Sometimes the best way to find out about a place is to go somewhere else.

Today’s New York Times carries a story about yesterday’s televised address by Detroit Mayor David Bing.  Mayor Bing told Detroiters  “Simply put, our city is in a financial crisis and city government is broken … the reality we’re facing is simple. If we continue down the same path, we will lose the ability to control our own destiny.”

Bing is suggesting privatization of streetlights and the bus system.

Driving dark lengths of Livernois, Grand River, Joy Road and other main thoroughfare streets on Detroit’s west side.  A quarter, half, even a full mile at night with all the street lights shut down.  Then, after several days or weeks the lights were on.  But then another section of the street was dark.  At first I thought dark because of breakdowns.  At some point during six years in Detroit I realized that somebody was shutting off the lights, then turning them back on.  Off, on.  Do I know for sure?  is there proof?   But the pattern was clear.

Water pipes lining Grand River gushing all day, all night.  For days and days.  I have no idea what that was about.  It looked so strange at night along a street without lights, without humans.  Just water, like fountains at Versailles.

Traffic signals not functioning at all.  Worse yet, showing green both ways at the same time.  Our corps van was T-boned one Sunday morning at an intersection.  Gail was driving the van to give me a break from picking up for church.  It was a Fathers Day gift.  She and her riders survived.

When the city replaced storm drain grates along street curbs with new grates that immediately became plugged, flooding streets.  The flowers planted along the curb by the women of the corps, floated away.

The day along I 96 westbound somewhere between downtown and Grand River when I happened to glance in the rearview mirror to see a chunk of concrete the size of a duffel bag fall from into a traffic lane.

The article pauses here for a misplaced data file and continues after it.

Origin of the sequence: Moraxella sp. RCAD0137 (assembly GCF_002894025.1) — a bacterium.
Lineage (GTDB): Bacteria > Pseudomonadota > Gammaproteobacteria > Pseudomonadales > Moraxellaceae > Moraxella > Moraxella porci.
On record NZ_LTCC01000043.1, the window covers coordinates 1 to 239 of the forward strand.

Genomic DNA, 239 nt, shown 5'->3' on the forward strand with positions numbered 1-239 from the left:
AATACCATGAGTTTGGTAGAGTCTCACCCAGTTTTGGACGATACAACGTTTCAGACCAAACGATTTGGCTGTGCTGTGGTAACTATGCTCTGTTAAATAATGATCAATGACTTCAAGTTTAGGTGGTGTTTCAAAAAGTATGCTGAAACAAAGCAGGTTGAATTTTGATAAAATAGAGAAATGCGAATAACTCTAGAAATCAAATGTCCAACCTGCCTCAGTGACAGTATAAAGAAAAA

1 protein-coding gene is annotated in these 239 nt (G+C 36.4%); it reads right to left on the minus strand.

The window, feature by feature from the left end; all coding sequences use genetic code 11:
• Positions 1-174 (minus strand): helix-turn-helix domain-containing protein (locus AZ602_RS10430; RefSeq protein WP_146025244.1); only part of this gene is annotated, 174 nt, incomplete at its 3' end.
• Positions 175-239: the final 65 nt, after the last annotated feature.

The bodies of dead dogs and cats laying in streets, on sidewalks.  One dead dog somehow appeared on the ramp from the southbound Southfield onto the eastbound Jeffries.  It was there all winter, curled as if asleep in front of a cozy fire.  Its chocolate brown coat slowly becoming dingy with dust.

Driving past two blazing houses on one Sunday, unnoticed by fire department or anyone else.  It was a beautiful sunny day.  A remarkable day because I saw two fires instead of one.

The Sunday morning I looked out on the congregation and realized that almost every household present had lost a family member by sudden, violent death.

I pause at that memory.   People in Detroit who manage to find a way to live with some dignity and tenderness for others in spite of personal pain and loss.  To live in Detroit demands that one finds dignity.  And many find it in their hearts to have tender concern for others.

Sometimes the best way to find out about a place is to be there.